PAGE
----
The investors' warnings contrasted with the Biden administration's narrative of U.S. stocks returning to a bull market, the economy outperforming expectations and the threat of an economic collapse being mitigated. Sticking to their pessimistic forecasts, they advised against hedging any bets on risk assets.
Steve Ellis, global fixed-income chief investment officer at Fidelity International, remarked he is most concerned about "something akin to a credit crunch." A report by Fortune quoted him as saying: "Central banks' continued tightening shows they're fighting last year's battle."
The outlet continued: "Ellis has built up duration risk, market parlance for interest-rate sensitive assets such as government bonds, on the grounds that when central banks are forced to switch to a pause or to looser policy, they will outperform. He sees the 10-year Treasury yield falling to three percent by year-end, nearly 75 basis points below the current level, as markets start to realize the recession will be deeper than most think.
Allianz Global Investors portfolio manager Mike Riddell meanwhile said stocks, bonds and corporate debt are mis-pricing the risks – and that only inflation-rate swaps have the economic outlook right. He continued that the so-called one-year forward inflation rate is currently at 2.4 percent, or close to two percent when risk compensation for investors is factored out. Based on this, he predicted that a "nasty recession" will occur within the next six months.
"Our base case is for a moderate-to-deep recession, and potentially crises, as the unprecedented pace of global policy tightening seen over the last year starts to really bite," Riddell said. He advised being bullishly positioned in rates and bearishly positioned in risk assets like credit.
Per the assessments of Ellis and Riddell, the damage from 10 continued interest rate hikes paved the way for the collapse of three major U.S. lenders back in March. SHTF Plan's Mac Slavo continued: "It was just a taste of a bigger crisis to come as central banks stay hawkish until something else breaks."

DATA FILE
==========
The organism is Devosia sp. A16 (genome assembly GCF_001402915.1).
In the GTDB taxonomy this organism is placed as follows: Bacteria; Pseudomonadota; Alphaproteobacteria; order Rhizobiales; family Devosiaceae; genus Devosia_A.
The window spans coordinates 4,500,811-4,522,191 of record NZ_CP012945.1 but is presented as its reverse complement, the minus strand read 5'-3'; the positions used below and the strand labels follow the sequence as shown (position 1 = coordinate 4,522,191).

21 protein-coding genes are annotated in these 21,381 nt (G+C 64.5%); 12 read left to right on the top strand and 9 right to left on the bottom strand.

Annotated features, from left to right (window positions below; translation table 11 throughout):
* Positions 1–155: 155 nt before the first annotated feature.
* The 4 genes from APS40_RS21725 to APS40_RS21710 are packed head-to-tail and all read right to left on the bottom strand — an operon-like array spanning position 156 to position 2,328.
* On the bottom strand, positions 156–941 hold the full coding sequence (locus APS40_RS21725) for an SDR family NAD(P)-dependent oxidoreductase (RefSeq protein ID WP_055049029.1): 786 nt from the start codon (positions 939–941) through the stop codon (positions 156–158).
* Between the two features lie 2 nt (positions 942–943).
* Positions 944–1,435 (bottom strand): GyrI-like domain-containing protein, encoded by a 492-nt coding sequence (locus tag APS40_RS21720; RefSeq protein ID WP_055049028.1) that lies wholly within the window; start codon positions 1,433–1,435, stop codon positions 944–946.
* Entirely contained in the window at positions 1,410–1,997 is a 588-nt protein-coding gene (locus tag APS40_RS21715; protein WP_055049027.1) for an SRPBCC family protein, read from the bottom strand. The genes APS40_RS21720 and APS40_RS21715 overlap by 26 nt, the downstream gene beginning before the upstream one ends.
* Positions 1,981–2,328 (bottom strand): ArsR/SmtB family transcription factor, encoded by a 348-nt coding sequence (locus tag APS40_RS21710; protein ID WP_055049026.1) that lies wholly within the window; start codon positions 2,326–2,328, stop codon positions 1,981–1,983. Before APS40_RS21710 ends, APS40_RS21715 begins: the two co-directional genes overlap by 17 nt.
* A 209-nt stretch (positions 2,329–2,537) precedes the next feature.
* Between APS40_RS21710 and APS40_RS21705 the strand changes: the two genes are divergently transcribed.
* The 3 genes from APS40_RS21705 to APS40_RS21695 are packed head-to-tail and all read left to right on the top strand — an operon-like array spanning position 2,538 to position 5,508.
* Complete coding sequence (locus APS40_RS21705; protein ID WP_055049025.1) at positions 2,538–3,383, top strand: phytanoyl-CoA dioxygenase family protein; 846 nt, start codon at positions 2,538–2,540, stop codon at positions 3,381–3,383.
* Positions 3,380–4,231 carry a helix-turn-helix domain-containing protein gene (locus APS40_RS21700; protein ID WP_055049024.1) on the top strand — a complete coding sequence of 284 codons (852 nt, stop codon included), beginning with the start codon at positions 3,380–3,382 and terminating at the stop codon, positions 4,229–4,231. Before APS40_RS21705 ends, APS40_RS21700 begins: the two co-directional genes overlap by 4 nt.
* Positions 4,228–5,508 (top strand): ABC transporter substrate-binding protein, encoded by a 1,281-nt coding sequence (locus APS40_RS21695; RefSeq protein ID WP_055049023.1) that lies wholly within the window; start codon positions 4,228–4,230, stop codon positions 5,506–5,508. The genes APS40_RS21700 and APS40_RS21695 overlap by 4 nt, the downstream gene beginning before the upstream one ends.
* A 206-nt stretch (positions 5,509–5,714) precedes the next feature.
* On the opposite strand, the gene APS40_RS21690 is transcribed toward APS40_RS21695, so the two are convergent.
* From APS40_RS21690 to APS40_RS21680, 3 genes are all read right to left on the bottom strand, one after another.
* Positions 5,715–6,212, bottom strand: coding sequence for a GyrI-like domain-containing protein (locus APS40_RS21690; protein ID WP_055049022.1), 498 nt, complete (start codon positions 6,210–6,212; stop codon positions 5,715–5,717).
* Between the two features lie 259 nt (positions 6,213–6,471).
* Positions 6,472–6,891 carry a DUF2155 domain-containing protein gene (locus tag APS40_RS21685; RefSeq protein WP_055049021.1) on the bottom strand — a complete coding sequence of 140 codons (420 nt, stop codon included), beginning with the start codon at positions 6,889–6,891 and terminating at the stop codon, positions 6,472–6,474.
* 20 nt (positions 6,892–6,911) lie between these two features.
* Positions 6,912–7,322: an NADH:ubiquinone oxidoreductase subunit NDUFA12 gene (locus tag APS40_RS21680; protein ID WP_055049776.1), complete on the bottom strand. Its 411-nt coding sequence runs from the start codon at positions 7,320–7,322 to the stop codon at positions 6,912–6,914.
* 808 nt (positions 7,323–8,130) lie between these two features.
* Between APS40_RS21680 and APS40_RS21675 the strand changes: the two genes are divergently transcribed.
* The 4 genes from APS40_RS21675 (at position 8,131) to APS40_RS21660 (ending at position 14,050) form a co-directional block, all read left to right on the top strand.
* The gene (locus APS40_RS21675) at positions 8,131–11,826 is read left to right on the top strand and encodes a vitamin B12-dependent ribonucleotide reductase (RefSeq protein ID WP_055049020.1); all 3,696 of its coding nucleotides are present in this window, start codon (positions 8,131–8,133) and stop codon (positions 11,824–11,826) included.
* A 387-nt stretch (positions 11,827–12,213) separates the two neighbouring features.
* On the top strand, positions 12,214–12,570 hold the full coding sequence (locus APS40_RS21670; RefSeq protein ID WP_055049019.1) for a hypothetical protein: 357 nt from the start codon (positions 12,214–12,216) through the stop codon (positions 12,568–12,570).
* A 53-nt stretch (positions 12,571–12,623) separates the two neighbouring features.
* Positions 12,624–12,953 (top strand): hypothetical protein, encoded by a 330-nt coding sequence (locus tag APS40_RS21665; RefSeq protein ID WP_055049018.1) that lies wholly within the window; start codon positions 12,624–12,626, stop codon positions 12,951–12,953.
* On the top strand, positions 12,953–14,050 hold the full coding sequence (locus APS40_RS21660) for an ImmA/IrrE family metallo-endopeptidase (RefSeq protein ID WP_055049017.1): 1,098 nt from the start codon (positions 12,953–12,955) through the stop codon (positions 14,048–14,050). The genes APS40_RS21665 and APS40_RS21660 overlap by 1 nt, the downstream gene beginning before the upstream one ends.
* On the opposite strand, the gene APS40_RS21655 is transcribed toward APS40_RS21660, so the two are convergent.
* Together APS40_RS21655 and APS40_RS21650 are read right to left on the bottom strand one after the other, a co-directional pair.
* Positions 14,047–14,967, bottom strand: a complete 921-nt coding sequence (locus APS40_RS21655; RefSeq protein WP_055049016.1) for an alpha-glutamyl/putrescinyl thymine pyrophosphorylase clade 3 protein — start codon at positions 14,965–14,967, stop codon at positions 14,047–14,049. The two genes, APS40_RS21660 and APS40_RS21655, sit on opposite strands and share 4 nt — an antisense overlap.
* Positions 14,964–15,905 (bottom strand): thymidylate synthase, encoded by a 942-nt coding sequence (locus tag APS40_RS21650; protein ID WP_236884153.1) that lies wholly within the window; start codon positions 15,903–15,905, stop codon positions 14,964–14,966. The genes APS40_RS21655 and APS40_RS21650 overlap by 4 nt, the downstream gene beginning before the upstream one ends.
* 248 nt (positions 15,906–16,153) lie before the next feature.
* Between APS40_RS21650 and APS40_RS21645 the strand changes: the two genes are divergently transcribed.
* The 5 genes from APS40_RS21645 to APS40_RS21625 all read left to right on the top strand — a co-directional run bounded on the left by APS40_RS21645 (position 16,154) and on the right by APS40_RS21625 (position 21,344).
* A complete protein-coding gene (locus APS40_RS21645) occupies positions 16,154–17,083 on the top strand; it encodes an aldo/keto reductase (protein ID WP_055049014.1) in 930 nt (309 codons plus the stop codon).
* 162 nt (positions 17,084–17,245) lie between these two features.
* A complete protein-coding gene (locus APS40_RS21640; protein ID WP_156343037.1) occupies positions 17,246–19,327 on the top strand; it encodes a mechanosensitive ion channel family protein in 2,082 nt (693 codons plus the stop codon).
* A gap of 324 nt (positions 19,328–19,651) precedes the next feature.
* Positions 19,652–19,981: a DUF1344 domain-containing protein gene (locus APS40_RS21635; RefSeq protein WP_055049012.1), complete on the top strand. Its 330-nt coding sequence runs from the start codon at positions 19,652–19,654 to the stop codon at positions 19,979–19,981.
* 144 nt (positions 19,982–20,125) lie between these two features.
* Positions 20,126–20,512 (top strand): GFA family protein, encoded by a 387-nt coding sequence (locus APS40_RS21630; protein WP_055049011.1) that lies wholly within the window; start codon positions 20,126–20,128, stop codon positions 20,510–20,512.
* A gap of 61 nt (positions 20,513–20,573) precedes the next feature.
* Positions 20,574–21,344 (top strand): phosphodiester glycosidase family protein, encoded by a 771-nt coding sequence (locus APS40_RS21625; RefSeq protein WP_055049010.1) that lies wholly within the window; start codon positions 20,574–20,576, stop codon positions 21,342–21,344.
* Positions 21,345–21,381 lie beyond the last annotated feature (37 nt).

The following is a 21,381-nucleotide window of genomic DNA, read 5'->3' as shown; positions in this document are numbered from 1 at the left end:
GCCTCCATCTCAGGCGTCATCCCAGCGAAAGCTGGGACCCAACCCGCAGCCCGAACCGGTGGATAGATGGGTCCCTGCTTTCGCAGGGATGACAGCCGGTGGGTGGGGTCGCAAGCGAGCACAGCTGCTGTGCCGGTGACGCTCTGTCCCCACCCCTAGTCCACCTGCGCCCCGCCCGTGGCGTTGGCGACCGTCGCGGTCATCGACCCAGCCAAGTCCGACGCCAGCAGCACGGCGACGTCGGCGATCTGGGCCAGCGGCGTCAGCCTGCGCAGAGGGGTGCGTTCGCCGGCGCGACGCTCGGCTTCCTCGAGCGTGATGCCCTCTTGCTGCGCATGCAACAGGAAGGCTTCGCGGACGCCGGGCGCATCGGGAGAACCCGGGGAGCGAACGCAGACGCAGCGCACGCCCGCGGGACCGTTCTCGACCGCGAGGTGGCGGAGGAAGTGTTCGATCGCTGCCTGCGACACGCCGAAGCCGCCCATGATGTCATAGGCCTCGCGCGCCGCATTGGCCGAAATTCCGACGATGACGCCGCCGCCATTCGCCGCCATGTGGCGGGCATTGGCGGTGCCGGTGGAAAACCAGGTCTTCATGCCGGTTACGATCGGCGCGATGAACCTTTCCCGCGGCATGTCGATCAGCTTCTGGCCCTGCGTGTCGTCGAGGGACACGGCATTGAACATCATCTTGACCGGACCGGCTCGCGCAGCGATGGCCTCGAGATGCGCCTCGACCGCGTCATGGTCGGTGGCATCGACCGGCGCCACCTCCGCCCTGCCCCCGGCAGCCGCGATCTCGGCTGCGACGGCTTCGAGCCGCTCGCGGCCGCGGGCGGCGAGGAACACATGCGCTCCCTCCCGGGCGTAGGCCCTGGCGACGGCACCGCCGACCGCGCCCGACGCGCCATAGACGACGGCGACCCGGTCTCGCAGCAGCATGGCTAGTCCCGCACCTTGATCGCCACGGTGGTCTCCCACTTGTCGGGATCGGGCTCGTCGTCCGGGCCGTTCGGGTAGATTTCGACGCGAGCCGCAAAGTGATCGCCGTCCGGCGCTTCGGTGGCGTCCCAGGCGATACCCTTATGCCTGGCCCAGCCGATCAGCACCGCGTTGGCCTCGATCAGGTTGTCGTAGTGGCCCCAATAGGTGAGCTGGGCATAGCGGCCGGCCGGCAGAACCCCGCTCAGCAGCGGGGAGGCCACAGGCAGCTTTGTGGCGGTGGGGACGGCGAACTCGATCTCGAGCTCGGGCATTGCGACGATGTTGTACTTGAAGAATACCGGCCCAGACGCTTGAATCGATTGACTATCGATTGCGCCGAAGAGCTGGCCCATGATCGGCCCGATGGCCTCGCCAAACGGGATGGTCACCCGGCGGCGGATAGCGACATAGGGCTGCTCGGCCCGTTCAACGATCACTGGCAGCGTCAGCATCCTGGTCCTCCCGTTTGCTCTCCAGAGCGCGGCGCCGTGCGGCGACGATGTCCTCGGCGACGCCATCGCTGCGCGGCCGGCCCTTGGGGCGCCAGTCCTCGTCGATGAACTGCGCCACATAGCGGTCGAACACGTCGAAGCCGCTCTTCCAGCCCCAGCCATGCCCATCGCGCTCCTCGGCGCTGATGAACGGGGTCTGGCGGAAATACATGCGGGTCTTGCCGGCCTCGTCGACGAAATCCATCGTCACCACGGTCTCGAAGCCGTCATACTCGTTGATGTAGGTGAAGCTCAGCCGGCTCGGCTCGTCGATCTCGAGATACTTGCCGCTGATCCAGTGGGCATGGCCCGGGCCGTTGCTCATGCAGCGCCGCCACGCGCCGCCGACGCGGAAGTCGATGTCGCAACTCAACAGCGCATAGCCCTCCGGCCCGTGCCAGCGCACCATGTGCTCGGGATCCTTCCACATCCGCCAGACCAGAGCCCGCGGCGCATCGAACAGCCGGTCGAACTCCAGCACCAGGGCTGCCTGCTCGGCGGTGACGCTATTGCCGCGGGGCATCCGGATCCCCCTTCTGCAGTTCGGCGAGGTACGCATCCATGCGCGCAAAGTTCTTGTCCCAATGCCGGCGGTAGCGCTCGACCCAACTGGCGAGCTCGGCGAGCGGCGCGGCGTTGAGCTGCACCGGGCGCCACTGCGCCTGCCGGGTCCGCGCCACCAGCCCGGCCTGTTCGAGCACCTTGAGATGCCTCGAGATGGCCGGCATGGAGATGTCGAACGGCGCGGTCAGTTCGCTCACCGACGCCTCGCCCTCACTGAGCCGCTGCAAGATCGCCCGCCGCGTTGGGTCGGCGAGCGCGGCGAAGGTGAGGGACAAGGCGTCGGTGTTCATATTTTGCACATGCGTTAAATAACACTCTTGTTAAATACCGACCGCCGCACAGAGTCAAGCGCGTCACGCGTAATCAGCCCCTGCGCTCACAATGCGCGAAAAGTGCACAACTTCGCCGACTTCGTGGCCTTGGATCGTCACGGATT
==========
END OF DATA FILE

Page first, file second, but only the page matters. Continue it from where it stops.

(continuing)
America isn't the only one feeling the crunch, Slavo added. Earlier, the central banks of Canada and Australia announced surprise rate hikes that put pressure on the Fed to follow as inflation remains persistently high.
"We're absolutely getting another rate hike," remarked capital markets trader Gregory Mannarino. "This is what they sold to the people of the world. A miracle was going to happen eventually, sometime in the future and inflation was going to come down. But it has not done that at all."
He also chided the Fed for downplaying the ongoing collapse as a mere "mild recession."
"A mild recession? Meanwhile, we just got news … that the economy is actually slowing down faster than they believed it would; with employment growth slowing faster than they thought it would really do," Mannarino stressed. (Related: Mannarino chides Federal Reserve for DOWNPLAYING financial collapse as "mild recession.")
"They want you to believe that price pressure or rising prices are slowing. But no, they are not slowing as we just found that over in the U.K., inflation [is] still surging out of control."
Visit EconomicRiot.com for more news about the imminent recession in the U.S. and other nations.
Watch Gregory Mannarino talking about about how central banks consolidatee power, sending the world into recession as a result.
This video is from the High Hopes channel on Brighteon.com.